The Fade, by Chris Wooding

Chris Wooding – The Fade
Gollancz, 2007, 312 pp, £10.99, ISBN 978-0-575-07699-0

As well as being an exciting adventure about convincing characters in a thoroughly credible setting, The Fade is one of the most realistic novels about humans that I have read for a long time. Humanity with all its strengths and weaknesses is a basic standard that you can take anywhere; tweak a few of the basic societal parameters and you’re off. The stranger the society, the better the author has to be to make the characters within it as recognisable as the people next door. Chris Wooding is one of the better authors.

Orna is, in no particular order, a housewife, mother, assassin, ex-slave and bonded servant. She probably couldn’t articulate the difference, if asked, between the slavery of her childhood and the life debt she owes to her clan, such that she requires her chief’s consent even to have a baby and will cheat on her husband if required by a mission that the chief ordains. But she knows there is a difference. It’s the same way that to a non-believer, Catholic and Protestant both look pretty similar. These are societies that are thousands of years old and they are engrained at the most basic level of the minds of their subjects. It’s a neat trick to squeeze into 312 pages.

The world exists in the small print of Clarke’s Law, somewhere on the border between hard SF and fantasy. Probably settled by humans thousands of years ago – but there again, it was so long ago that it’s not important how they came to be there and maybe they just are – the surface is so hostile that humans had to migrate underground. It is conveniently riddled with networks of caverns massive enough to support several competing civilisations. In a harder SF novel the caverns would be far too large to support themselves and the constant rockfalls would make them uninhabitable. But this is a novel about the people and about the society. There’s magic, of a sort – or maybe it’s just arcane knowledge not shared by the general populace. We never really learn exactly what the cthonomancers do. What’s important is that they can do it.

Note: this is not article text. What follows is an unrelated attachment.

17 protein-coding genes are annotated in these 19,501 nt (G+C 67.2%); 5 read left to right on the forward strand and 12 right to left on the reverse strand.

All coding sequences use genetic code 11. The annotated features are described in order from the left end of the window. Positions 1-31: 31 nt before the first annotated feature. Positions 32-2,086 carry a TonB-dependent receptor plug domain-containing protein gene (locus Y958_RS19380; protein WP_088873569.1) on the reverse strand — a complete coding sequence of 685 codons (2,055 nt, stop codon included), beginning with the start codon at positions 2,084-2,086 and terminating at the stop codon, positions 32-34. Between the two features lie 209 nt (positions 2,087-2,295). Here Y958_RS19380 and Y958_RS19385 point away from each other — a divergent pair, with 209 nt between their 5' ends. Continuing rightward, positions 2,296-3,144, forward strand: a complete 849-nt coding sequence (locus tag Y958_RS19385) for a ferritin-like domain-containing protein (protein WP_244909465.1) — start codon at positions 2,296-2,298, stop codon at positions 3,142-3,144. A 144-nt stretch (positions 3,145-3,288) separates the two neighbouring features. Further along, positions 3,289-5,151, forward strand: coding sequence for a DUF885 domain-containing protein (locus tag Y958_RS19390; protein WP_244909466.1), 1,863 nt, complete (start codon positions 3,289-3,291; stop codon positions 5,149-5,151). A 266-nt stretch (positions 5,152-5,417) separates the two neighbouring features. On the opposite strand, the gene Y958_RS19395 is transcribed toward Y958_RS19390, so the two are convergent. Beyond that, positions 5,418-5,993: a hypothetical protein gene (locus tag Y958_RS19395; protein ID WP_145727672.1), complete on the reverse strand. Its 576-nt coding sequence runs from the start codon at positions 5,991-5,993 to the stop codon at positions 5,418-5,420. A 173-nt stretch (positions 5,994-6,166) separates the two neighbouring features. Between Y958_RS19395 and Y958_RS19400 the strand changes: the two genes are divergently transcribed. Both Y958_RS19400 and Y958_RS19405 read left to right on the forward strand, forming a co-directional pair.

Orna is caught up in a disastrous military operation that leaves her a widowed prisoner of war and has to escape, re-establish contact with her own side, find out what went wrong with the op and avenge accordingly. It helps to pay attention to the chapter numbers, as interspersed with all this is a series of out-of-sequence chapters describing her life from early childhood to just before the start of the tale. A lesser novel would be doing it just for effect; Wooding uses it to lay down details as the narrative proceeds that, just in time, support what comes after. I was reminded of Gromit laying down rails for his train, just before his train rolls over them. En route we encounter some truly gripping scenes, some unexpected twists, a good dose of redemption and an ending that can’t really be called happy but which certainly satisfies – and is the only ending that could have been.

I found the biggest obstacle to getting into the novel was that the present day chapters are told in the present tense, past is past, and as the novel starts in the present day it starts in the present tense. I’ve never liked this narrative style before and I had a sinking feeling that the whole novel was going to be told this way. I really enjoyed being wrong.